Saturday, January 8, 2011
That Lady Who Brings The Chai
She keeps her head down and seldom makes eye contact, though she might smile shyly if you happen to notice her in an encouraging way.
You probably won't, though. No offense. I'm no different.
When I first came to India at the age of 23, the whole idea of servants creeped me out. I was a self-help American girl and though I had once been a waitress myself, I couldn't bear the idea of anyone waiting on ME. Toast? Thanks so much! I'll make it myself. Tea? Thank you, no really. I'm fine. I'll get my own later.
Over time, I got used to the idea. Learned how to reach out for the cup while continuing to listen attentively to the other people in the room. Later, I could even go right on talking while picking it up, continuing with my important train of thought as if that lady with the tray wasn't even there.
Because she wasn't.
She was in her world; I was in mine. This went on for years. Then slowly, the walls began to come down. My friend Gloria - in her gentle, inimitable fashion - showed me another way, a way which acknowledged the humanity of the person holding the tray without stooping to condescension or pity. My friend and house guest Angie - with her fiercely democratic and egalitarian presence - taught me how much more fun it could be to engage with the person holding the tray.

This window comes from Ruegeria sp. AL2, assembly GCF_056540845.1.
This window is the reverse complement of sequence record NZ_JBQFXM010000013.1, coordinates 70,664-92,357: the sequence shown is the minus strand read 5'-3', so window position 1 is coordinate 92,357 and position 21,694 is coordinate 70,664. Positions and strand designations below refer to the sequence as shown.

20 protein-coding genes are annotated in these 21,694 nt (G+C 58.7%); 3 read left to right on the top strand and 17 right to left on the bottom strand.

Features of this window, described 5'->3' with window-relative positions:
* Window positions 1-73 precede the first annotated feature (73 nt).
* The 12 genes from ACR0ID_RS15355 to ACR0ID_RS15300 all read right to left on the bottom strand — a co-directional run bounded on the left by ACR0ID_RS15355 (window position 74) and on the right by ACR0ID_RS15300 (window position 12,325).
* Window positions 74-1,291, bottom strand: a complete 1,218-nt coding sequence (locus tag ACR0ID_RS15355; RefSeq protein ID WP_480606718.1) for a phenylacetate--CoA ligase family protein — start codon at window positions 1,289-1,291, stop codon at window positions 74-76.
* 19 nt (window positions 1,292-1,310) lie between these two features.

And then it was off to the races.
Because now, every person serving tea - whether in my home or in some dreary government office - has suddenly leapt to life. There they stand, holding the tray, yet full of a hectic, inspired life the depths of which I cannot begin to fathom.
She brings the tea in on a tray, but she's thinking about her village. She's remembering the bus journey that brought her here. She's calculating the days until her sister's son's wedding. She's hoping it will rain so her crops back home will flourish.
She's alive. She is not just that woman holding the tray. She's got a life, and a story and a dream of a common language. We owe it to her to look into her eyes and acknowledge her existence.